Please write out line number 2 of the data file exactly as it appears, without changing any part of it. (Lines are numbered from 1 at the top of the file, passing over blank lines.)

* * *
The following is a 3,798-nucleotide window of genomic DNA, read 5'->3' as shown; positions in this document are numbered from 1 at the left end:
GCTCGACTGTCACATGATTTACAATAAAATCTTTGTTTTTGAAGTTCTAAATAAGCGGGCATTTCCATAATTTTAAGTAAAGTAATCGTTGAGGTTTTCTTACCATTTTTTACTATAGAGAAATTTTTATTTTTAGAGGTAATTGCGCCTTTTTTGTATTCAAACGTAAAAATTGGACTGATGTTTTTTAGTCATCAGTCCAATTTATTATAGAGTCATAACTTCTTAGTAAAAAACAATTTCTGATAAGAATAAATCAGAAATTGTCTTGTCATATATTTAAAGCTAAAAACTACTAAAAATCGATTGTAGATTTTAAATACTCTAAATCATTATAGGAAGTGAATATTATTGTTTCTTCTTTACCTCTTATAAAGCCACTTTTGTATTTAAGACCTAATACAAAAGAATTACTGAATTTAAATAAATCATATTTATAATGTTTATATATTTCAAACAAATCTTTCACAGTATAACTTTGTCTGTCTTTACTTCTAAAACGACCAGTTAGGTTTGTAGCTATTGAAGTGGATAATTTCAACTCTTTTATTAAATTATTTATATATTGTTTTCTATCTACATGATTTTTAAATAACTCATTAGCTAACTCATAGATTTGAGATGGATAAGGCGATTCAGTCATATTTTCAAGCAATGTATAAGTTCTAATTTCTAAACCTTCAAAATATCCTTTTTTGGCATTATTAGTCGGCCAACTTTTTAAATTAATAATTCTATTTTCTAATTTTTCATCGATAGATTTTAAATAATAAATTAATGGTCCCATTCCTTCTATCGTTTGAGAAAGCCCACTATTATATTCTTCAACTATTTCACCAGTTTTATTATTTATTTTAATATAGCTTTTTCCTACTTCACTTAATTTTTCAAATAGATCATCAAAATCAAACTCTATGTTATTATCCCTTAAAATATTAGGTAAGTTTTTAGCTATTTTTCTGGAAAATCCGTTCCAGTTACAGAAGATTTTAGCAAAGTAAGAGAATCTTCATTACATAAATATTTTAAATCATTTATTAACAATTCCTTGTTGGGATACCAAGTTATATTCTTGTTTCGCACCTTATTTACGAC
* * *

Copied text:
GCTCGACTGTCACATGATTTACAATAAAATCTTTGTTTTTGAAGTTCTAAATAAGCGGGCATTTCCATAATTTTAAGTAAAGTAATCGTTGAGGTTTTCTTACCATTTTTTACTATAGAGAAATTTTTATTTTTAGAGGTAATTGCGCCTTTTTTGTATTCAAACGTAAAAATTGGACTGATGTTTTTTAGTCATCAGTCCAATTTATTATAGAGTCATAACTTCTTAGTAAAAAACAATTTCTGATAAGAATAAATCAGAAATTGTCTTGTCATATATTTAAAGCTAAAAACTACTAAAAATCGATTGTAGATTTTAAATACTCTAAATCATTATAGGAAGTGAATATTATTGTTTCTTCTTTACCTCTTATAAAGCCACTTTTGTATTTAAGACCTAATACAAAAGAATTACTGAATTTAAATAAATCATATTTATAATGTTTATATATTTCAAACAAATCTTTCACAGTATAACTTTGTCTGTCTTTACTTCTAAAACGACCAGTTAGGTTTGTAGCTATTGAAGTGGATAATTTCAACTCTTTTATTAAATTATTTATATATTGTTTTCTATCTACATGATTTTTAAATAACTCATTAGCTAACTCATAGATTTGAGATGGATAAGGCGATTCAGTCATATTTTCAAGCAATGTATAAGTTCTAATTTCTAAACCTTCAAAATATCCTTTTTTGGCATTATTAGTCGGCCAACTTTTTAAATTAATAATTCTATTTTCTAATTTTTCATCGATAGATTTTAAATAATAAATTAATGGTCCCATTCCTTCTATCGTTTGAGAAAGCCCACTATTATATTCTTCAACTATTTCACCAGTTTTATTATTTATTTTAATATAGCTTTTTCCTACTTCACTTAATTTTTCAAATAGATCATCAAAATCAAACTCTATGTTATTATCCCTTAAAATATTAGGTAAGTTTTTAGCTATTTTTCTGGAAAATCCGTTCCAGTTACAGAAGATTTTAGCAAAGTAAGAGAATCTTCATTACATAAATATTTTAAATCATTTATTAACAATTCCTTGTTGGGATACCAAGTTATATTCTTGTTTCGCACCTTATTTACGAC